John Dixon: I want to be very clear about that. This is a very complicated area of law, and it will very much depend upon the facts. There are a number of different scenarios that you could envisage that could have occurred at some point in time. If the activity of a UK service company is to liaise with clients, one could take the view that that liaison has continued. The question is whether a trade was conducted initially in the UK and then transferred from the UK. That would be a UK-taxable event, but that would be recorded in the books.

Matt Brittin: To clarify, that is the point I was clarifying. Trades were either conducted with Google Inc. or with Google in Ireland and not with Google in the UK. The trades have always been conducted with either of those two entities.

Q59 Chair: Were you in Sutton row?

Matt Brittin: Yes. The trades have always been conducted either-

Q60 Chair: After 2003?

Matt Brittin: I do not have the chronology, but-

Chair: I do.

Matt Brittin: What I am saying to you is that trades have not been completed with Google in the UK at any point. Trades have always been completed either with Google Inc. or with Google Ireland when it was established and licensed to sell the product.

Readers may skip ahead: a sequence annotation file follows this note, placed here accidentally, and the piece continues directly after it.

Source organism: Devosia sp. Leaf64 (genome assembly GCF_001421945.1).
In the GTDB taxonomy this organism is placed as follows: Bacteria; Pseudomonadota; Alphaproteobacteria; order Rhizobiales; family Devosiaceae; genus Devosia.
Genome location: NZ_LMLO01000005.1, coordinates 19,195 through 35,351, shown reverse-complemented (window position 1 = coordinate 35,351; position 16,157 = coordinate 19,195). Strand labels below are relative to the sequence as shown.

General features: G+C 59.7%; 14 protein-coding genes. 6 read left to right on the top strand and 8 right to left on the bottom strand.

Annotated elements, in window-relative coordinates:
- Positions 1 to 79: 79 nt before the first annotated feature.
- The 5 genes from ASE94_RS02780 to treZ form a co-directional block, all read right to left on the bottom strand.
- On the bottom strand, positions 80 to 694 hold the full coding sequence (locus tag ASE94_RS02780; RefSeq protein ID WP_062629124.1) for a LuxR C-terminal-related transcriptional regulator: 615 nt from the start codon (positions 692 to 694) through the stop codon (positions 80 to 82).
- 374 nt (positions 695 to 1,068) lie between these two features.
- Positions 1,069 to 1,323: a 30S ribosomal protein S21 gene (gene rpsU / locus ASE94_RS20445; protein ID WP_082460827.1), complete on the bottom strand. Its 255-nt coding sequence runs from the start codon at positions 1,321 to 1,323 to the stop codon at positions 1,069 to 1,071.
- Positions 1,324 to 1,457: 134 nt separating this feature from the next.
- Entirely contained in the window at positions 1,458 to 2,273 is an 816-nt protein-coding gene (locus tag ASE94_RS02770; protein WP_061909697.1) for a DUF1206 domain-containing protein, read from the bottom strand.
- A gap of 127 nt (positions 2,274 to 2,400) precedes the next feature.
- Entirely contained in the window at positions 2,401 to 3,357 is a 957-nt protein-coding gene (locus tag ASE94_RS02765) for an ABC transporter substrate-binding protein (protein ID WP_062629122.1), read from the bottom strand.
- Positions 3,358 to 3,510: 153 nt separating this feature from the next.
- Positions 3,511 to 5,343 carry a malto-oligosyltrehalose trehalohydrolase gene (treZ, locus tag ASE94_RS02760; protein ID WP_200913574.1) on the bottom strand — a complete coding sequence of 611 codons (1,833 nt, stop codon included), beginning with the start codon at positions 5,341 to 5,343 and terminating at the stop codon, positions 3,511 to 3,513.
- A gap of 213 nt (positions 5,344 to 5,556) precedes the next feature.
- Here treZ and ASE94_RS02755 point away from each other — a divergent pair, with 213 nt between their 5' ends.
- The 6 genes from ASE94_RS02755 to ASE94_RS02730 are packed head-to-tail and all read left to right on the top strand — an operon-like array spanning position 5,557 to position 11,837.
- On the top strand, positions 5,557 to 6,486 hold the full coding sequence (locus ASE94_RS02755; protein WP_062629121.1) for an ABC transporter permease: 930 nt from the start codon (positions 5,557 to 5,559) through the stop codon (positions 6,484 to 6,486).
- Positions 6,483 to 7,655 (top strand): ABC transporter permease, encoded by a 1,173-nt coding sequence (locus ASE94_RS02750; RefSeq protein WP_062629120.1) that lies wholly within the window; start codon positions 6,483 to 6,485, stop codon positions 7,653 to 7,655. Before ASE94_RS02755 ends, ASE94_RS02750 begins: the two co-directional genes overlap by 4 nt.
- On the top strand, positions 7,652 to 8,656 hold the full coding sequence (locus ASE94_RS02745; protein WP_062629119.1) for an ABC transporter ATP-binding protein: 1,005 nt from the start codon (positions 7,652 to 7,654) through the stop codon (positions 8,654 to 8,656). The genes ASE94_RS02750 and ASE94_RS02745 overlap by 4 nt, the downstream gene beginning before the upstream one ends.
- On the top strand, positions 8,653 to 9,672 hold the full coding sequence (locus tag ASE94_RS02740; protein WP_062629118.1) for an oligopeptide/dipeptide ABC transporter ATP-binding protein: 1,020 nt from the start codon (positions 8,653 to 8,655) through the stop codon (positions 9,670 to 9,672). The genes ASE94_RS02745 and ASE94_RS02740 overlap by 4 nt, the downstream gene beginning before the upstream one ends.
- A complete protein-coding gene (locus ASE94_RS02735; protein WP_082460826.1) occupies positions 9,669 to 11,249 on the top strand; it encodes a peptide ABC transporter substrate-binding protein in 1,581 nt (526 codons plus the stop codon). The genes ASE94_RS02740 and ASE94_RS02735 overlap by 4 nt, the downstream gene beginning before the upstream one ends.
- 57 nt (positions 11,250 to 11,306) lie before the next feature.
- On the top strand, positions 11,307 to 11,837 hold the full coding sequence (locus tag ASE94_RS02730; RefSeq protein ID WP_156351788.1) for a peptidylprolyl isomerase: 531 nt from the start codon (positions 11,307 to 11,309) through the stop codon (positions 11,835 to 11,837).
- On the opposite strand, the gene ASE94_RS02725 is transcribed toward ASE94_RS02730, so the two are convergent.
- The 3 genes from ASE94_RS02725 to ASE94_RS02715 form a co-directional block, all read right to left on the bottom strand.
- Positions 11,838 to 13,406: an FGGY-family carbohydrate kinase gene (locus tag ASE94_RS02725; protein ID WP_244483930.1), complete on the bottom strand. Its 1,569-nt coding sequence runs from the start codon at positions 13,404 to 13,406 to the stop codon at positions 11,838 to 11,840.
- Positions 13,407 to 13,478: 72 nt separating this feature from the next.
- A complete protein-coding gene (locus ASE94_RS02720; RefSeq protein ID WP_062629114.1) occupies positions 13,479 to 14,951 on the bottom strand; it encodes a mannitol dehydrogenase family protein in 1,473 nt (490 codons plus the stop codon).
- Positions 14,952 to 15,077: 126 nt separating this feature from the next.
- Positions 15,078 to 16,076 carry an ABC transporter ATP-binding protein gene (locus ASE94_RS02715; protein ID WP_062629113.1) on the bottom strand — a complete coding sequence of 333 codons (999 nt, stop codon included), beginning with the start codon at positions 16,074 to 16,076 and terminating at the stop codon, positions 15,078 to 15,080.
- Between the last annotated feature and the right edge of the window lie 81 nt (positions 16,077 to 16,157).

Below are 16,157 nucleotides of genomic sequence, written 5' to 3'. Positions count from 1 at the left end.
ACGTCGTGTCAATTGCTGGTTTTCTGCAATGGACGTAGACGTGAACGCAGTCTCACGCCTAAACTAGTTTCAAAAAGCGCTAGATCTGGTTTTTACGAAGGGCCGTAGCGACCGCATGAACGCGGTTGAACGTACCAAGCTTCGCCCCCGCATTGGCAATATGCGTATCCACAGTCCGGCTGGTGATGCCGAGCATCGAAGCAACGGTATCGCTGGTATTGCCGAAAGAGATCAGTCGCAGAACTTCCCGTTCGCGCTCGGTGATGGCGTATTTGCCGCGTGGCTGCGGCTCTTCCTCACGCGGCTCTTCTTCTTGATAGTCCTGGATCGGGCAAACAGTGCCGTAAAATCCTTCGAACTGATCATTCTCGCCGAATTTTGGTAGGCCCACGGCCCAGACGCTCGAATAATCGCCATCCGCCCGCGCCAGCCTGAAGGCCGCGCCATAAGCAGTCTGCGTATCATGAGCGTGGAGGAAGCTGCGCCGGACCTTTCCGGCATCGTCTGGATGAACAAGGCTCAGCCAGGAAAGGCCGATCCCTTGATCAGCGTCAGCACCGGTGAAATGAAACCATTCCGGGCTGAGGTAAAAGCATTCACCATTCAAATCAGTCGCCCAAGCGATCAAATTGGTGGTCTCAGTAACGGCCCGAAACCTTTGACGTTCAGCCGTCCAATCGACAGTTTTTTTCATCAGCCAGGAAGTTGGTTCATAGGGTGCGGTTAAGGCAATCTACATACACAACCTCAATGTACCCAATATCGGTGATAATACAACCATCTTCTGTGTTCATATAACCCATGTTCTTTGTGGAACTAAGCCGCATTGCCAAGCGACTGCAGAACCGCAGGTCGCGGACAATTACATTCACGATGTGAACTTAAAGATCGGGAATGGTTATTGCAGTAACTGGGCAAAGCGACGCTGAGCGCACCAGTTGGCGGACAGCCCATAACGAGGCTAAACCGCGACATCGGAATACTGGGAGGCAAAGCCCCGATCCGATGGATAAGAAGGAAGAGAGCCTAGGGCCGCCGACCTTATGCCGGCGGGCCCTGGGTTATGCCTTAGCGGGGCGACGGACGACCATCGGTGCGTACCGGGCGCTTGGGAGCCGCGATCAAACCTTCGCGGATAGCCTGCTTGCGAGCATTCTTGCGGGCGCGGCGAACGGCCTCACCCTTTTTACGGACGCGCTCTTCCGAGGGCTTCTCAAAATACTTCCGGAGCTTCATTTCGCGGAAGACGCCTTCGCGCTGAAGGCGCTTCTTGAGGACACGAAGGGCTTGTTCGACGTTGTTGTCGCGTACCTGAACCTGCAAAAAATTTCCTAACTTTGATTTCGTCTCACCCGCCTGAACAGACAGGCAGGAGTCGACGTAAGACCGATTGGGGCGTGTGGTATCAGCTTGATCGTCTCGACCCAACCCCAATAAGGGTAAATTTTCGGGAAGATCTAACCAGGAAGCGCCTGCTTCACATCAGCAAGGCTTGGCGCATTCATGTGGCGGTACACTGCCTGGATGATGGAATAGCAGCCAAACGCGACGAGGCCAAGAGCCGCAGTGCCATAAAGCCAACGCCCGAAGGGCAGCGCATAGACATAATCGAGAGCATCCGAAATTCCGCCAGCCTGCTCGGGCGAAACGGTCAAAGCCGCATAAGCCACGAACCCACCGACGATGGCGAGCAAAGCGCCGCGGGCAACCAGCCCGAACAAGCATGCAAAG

Q61 Chris Heaton-Harris: So no invoices have been issued from the UK.

Matt Brittin: I believe that that would be the case, but I would have to check. If you have a specific thing, I will look at it. My understanding is that the trades are outside.

Q62 Chair: You should go back and check your own books. I am not going to divulge whistleblowers.

Matt Brittin: Of course. I do not want to ask that.

Chair: We have had some very principled whistleblowers come to us, and we are not going to put them at risk. You check your own stuff. You’ve got your own records.

Matt Brittin: You wouldn’t be putting them at risk, I can assure you, but I will happily check and answer any questions that you have. What I have said to you is that trades were concluded either with Google Inc. or with Google Ireland. We could have set up Google in the UK to trade as an entity and have trading entities in other countries. We set up Google Ireland, not Google UK, and Google Ireland has the intellectual property because we want to be able to offer our services to advertisers across the whole of Europe. We have people speaking 50 different languages in Ireland. That is an advantage to our customers in the UK and our customers everywhere else in Europe-